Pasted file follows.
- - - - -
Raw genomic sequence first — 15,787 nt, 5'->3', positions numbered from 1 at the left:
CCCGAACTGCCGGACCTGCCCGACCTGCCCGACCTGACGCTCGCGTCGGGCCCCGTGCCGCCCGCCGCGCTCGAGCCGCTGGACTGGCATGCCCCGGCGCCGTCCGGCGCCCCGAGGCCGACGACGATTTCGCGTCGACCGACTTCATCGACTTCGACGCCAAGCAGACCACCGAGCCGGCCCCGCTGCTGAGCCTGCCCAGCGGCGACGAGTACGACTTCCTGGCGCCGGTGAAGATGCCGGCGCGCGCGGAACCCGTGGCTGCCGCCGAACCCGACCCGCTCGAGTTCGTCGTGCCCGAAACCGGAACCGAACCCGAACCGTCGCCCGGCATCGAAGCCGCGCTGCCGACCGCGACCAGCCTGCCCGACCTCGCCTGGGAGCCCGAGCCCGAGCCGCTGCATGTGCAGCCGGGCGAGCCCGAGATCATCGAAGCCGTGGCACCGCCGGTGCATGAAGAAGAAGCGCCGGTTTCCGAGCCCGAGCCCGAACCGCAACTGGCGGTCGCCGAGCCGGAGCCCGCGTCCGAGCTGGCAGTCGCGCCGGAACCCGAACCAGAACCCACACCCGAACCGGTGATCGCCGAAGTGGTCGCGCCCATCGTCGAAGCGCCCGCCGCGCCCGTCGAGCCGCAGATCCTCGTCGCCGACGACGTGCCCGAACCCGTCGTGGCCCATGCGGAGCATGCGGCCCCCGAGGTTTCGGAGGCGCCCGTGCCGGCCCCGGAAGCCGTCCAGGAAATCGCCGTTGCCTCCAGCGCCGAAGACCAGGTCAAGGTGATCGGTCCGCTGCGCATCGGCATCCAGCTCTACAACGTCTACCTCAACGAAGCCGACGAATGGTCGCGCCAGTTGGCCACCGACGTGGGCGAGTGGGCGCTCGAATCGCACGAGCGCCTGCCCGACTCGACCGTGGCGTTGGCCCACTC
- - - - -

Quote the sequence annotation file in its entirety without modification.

Raw genomic sequence first — 15,787 nt, 5'->3', positions numbered from 1 at the left:
CCCGAACTGCCGGACCTGCCCGACCTGCCCGACCTGACGCTCGCGTCGGGCCCCGTGCCGCCCGCCGCGCTCGAGCCGCTGGACTGGCATGCCCCGGCGCCGTCCGGCGCCCCGAGGCCGACGACGATTTCGCGTCGACCGACTTCATCGACTTCGACGCCAAGCAGACCACCGAGCCGGCCCCGCTGCTGAGCCTGCCCAGCGGCGACGAGTACGACTTCCTGGCGCCGGTGAAGATGCCGGCGCGCGCGGAACCCGTGGCTGCCGCCGAACCCGACCCGCTCGAGTTCGTCGTGCCCGAAACCGGAACCGAACCCGAACCGTCGCCCGGCATCGAAGCCGCGCTGCCGACCGCGACCAGCCTGCCCGACCTCGCCTGGGAGCCCGAGCCCGAGCCGCTGCATGTGCAGCCGGGCGAGCCCGAGATCATCGAAGCCGTGGCACCGCCGGTGCATGAAGAAGAAGCGCCGGTTTCCGAGCCCGAGCCCGAACCGCAACTGGCGGTCGCCGAGCCGGAGCCCGCGTCCGAGCTGGCAGTCGCGCCGGAACCCGAACCAGAACCCACACCCGAACCGGTGATCGCCGAAGTGGTCGCGCCCATCGTCGAAGCGCCCGCCGCGCCCGTCGAGCCGCAGATCCTCGTCGCCGACGACGTGCCCGAACCCGTCGTGGCCCATGCGGAGCATGCGGCCCCCGAGGTTTCGGAGGCGCCCGTGCCGGCCCCGGAAGCCGTCCAGGAAATCGCCGTTGCCTCCAGCGCCGAAGACCAGGTCAAGGTGATCGGTCCGCTGCGCATCGGCATCCAGCTCTACAACGTCTACCTCAACGAAGCCGACGAATGGTCGCGCCAGTTGGCCACCGACGTGGGCGAGTGGGCGCTCGAATCGCACGAGCGCCTGCCCGACTCGACCGTGGCGTTGGCCCACTC